The agency in this case has created reduction-in-force rights, but they are provided for, not in Directive 416.3, but instead in Directive 425.1, "Reductions in Force." We have examined Directive 425.1 and we see no indication that it subsumes Directive 416.3--or any other directive--into the reduction-in-force rights it grants. Conversely, there is nothing in Directive 416.3 that suggests that it operates in tandem with Directive 425.1 in the event of a reduction in force. There are no cross-references between the two directives, or between Directive 416.3 and part 351.
The two directives are in fact aimed at two different situations. Directive 425.1, on reductions in force, deals with the involuntary separation or transfer of an employee; whereas Directive 416.3, to the extent that it applies to the end of an assignment, applies to the natural (so to speak) expiration of a tour of duty of a fixed time limit. The applicable parts of Directive 416.3 read:10
D Return to the U.S. At the expiration of the 2-year tour (i.e., the initial or a subsequent tour), every effort will be made by program officials and the SPO [i.e., Servicing Personnel Office] to place the employee in the U.S. if the employee does not want to accept an additional 2-year tour or if the restriction imposed in C above is applicable and is not waived. * * * [I]t is incumbent upon management to pursue in good faith appropriate placement action in each case where the employee has completed the 2-year tour and indicates his desire to return to the U.S. Employees should, on the other hand, notify management as early as possible after they have decided not to accept another 2-year tour.
E Job Rights Upon Return to the U.S. When employees are being returned to the U.S. after completion of their tour or tours, APHIS will make positive placement efforts to return them to positions equal in grade to the position currently being held on foreign assignment. * * * [Emphasis supplied.]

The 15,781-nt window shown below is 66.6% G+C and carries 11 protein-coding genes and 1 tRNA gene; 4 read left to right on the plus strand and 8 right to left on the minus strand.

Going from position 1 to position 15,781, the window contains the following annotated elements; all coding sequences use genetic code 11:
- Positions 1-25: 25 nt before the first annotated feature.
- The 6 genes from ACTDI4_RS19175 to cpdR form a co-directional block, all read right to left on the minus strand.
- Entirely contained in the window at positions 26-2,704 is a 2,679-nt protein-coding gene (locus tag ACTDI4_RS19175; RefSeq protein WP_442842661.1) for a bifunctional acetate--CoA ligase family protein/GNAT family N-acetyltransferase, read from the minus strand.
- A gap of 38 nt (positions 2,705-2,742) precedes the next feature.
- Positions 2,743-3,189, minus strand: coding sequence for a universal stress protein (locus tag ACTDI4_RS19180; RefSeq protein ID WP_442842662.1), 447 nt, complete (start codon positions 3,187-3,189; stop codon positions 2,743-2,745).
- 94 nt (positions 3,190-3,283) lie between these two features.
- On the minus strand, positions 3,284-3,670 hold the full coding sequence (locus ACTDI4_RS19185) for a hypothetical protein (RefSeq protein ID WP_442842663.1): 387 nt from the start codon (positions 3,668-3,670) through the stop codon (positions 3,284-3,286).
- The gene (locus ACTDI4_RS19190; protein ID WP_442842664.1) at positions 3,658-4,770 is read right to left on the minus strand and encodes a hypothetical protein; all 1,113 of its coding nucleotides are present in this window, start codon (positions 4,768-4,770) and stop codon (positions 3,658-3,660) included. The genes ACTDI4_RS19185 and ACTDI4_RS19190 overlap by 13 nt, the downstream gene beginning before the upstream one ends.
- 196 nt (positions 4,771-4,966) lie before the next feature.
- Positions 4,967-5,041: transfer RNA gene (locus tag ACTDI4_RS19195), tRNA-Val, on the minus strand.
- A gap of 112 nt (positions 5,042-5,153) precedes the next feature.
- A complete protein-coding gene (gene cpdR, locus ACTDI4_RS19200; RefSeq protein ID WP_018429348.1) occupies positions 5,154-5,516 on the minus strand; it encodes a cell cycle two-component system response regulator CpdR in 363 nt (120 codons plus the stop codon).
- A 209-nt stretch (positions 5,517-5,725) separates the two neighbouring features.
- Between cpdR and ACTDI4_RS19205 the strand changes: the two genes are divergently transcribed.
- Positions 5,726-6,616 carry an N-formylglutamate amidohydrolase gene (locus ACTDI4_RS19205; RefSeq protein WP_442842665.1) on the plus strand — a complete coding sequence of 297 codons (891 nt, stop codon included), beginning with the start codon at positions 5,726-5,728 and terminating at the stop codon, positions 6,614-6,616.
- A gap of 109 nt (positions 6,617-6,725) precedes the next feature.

In short, Directive 416.3 has nothing to do with involuntary returns like a reduction in force;11 therefore, it does not create reduction-in-force rights.
A contrary finding would make it nearly impossible for APHIS to conduct a genuine reduction in force of overseas employees, because under Directive 416.3 all overseas employees would have the right to positions in the United States and no real reduction would occur. Nor should Directive 416.3 be read to give overseas employees automatically superior rights to domestic workers in the event of a reduction in force by guaranteeing overseas workers a retreat position. We will not read Directive 416.3 to frustrate other APHIS or OPM regulations which permit reductions in force and give affected employees specific, limited rights.12
We therefore hold that APHIS Directive 416.3 provides no reduction-in-force rights over which the board can exercise jurisdiction pursuant to 5 C.F.R. Secs. 351.901 and 1201.3(a) (1). The board's decision is therefore affirmed.
APHIS Directive 416.3(IX) (D) (1976); see also Directive 416.3(IX) (E) ("positive placement efforts")
5 C.F.R. Secs. 351.201 et seq. (1983)
APHIS Directive 425.1 (1974)
See Federal Trade Comm'n v. Dean Foods Co., 384 U.S. 597, 601, 86 S. Ct. 1738, 1741, 16 L. Ed. 2d 802 (1966)
5 U.S.C. § 7701(a) (Supp. V 1981); Rosano v. Department of the Navy, 699 F.2d 1315, 1318-20 (Fed. Cir. 1983); Atwell v. Merit Systems Protection Board, 670 F.2d 272, 280 (D.C. Cir. 1981). See 5 C.F.R. Sec. 1201.3(a) (1983)
5 C.F.R. Secs. 351.901, 1201.3(a) (1)
See Deck v. Department of the Army, 7 M.S.P.B. 443, 444 (1981). We need not and do not decide in this case whether the board is correct in this assertion of jurisdiction
5 C.F.R. Sec. 351.402
See supra note 7
APHIS Directive 416.3(IX) (D), (E)
Indeed, the disjunction between the reduction-in-force rights of Directive 425.1 and the return rights of Directive 416.3 is so large that it does not seem that the return provisions of Directive 416.3 apply to petitioner at all. It would not provide him with a cause of action in this case even if the board had jurisdiction to hear his appeal. As is evident from the quoted portions of the directive, petitioner's separation in a reduction in force is not at all the kind of thing contemplated by Directive 416.3: petitioner had not completed a second tour of duty; he had not chosen not to accept another overseas tour; and he was not barred from doing so by general time limitations (APHIS Directive 416.3 (IX) (C))
See APHIS Directive 425.1(3); 5 C.F.R. Secs. 351.701-351.705